Feeds

Zmanda hooks Tivoli cop into MySQL

Open source backup glue

Secure remote control for conventional and virtual desktops

Open source vendor Zmanda is adding hooks into its MySQL database backup software for shops using IBM's Tivoli Storage Manager to mastermind the policies.

The company on Monday unfurled a new feature for Zmanda Recovery Manager called — get ready for some unwieldily precision here —Tivoli Storage Manager Option for Zmanda Recovery Manager for MySQL.

Let's parse that out: Zmanda Recovery Manger (ZRM) is a Perl-based utility that does backup and recovery of live MySQL databases to on-premise storage or Amazon's S3 cloud service.

Zmanda's new ZRM-TSM option lets users have their MySQL data protection policies managed by Tivoli Storage Manager.

"If an IBM shop running Tivoli management software wants to integrate MySQL into their infrastructure, that has not been very easy because Tivoli doesn't support MySQL," Zmanda's CEO, Chander Kant, explains to El Reg. "We are filling that gap."

Kant told us that the Tivoli option comes after nine months of development and testing at the behest of its customers — in particular, one key retailer (who he couldnbame) that essentially funded the software's creation by paying for an early version of the product. TRM-TSM also earned the "Ready for IBM Tivoli" software validation seal over at Big Blue.

The option lets admins schedule full and incremental backups of MySQL, based on system resources and backup policies using either the schedule for TSM or ZRM. It supports all MySQL Storage Engines, including InnoDB and MyISAM, according to Zmanda.

Kant said he expects the typical ZRM-TSM will be mid-sized to enterprise shops getting their feet wet with web applications.

"Organizations who are running IBM hardware and software for their data center operations are now bringing quote unquote enterprise 2.0-style applications inside the data center, which are typical powered by MySQL," he said.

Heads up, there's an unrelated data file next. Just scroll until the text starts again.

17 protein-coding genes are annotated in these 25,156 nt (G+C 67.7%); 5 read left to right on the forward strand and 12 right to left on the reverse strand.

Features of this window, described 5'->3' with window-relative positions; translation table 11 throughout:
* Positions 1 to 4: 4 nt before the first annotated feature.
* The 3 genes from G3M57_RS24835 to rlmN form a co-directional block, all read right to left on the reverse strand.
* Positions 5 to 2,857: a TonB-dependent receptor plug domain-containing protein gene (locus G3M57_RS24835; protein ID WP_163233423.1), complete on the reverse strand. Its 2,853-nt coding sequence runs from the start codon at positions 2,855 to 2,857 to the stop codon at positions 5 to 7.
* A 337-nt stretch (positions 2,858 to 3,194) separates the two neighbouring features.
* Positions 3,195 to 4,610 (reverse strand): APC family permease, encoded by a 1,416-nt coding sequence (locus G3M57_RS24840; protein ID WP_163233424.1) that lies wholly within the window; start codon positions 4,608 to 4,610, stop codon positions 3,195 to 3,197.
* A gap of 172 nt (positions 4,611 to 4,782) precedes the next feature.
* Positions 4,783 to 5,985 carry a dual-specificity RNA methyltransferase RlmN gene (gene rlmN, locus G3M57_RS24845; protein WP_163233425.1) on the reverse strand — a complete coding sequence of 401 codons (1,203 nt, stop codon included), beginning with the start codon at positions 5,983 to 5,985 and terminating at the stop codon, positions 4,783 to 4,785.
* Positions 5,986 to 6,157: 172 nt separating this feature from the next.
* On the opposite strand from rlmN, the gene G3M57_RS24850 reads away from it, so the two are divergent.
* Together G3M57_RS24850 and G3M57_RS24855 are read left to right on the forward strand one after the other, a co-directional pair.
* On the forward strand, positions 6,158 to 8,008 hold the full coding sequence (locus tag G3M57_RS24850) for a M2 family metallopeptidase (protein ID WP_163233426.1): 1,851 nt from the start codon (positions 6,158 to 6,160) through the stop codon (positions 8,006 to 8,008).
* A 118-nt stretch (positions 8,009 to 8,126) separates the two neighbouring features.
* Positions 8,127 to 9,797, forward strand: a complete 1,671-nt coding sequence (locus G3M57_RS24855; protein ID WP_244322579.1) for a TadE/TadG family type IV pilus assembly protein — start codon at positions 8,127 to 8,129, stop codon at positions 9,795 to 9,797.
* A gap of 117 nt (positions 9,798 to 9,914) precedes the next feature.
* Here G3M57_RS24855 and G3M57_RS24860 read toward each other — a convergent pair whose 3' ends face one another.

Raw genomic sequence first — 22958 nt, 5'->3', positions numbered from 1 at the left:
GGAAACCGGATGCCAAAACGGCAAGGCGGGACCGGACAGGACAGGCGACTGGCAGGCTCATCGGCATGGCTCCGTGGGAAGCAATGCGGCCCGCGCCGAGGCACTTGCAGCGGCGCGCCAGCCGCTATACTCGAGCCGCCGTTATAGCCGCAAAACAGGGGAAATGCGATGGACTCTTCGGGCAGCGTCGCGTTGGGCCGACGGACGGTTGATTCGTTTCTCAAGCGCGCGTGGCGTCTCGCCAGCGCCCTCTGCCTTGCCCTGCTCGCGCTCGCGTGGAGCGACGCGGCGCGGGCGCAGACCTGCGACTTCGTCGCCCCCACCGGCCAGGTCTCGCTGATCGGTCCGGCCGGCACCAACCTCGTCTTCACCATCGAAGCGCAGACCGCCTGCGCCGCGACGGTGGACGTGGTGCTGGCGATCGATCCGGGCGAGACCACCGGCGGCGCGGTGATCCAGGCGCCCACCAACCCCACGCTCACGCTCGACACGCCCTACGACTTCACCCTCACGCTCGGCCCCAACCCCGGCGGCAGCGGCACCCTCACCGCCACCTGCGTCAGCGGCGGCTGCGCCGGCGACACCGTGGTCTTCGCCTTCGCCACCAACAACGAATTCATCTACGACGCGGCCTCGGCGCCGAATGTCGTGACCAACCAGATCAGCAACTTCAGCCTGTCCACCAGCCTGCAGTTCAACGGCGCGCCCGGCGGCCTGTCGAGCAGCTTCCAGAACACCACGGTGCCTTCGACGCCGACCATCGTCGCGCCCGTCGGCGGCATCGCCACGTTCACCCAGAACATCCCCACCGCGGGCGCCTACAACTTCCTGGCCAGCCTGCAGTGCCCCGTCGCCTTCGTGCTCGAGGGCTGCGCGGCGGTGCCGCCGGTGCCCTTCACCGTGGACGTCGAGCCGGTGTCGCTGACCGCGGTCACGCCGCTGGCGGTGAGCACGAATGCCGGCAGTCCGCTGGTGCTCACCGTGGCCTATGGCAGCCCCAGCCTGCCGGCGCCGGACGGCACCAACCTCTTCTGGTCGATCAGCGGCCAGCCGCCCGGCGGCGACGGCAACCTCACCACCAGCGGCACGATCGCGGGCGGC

Kant added that after tackling Zmanda's Tivoli-control option, the company is next considering making similar ties to Symantec or HP Data Center.

ZRM-TSM requires a subscription for ZRM server (ranging from $300 to $750 per MySQL server annually). Adding the option itself to ZRM 3.1 costs $1000 per Tivoli server annually for standard support or $1500 for premium. A subscription comparison chart is viewable here. ®

Secure remote control for conventional and virtual desktops

More from The Register

next story
Microsoft boots 1,500 dodgy apps from the Windows Store
DEVELOPERS! DEVELOPERS! DEVELOPERS! Naughty, misleading developers!
Apple promises to lift Curse of the Drained iPhone 5 Battery
Have you tried turning it off and...? Never mind, here's a replacement
Uber, Lyft and cutting corners: The true face of the Sharing Economy
Casual labour and tired ideas = not really web-tastic
Mozilla's 'Tiles' ads debut in new Firefox nightlies
You can try turning them off and on again
Linux turns 23 and Linus Torvalds celebrates as only he can
No, not with swearing, but by controlling the release cycle
Scratched PC-dispatch patch patched, hatched in batch rematch
Windows security update fixed after triggering blue screens (and screams) of death
prev story

Whitepapers

5 things you didn’t know about cloud backup
IT departments are embracing cloud backup, but there’s a lot you need to know before choosing a service provider. Learn all the critical things you need to know.
Implementing global e-invoicing with guaranteed legal certainty
Explaining the role local tax compliance plays in successful supply chain management and e-business and how leading global brands are addressing this.
Backing up Big Data
Solving backup challenges and “protect everything from everywhere,” as we move into the era of big data management and the adoption of BYOD.
Consolidation: The Foundation for IT Business Transformation
In this whitepaper learn how effective consolidation of IT and business resources can enable multiple, meaningful business benefits.
High Performance for All
While HPC is not new, it has traditionally been seen as a specialist area – is it now geared up to meet more mainstream requirements?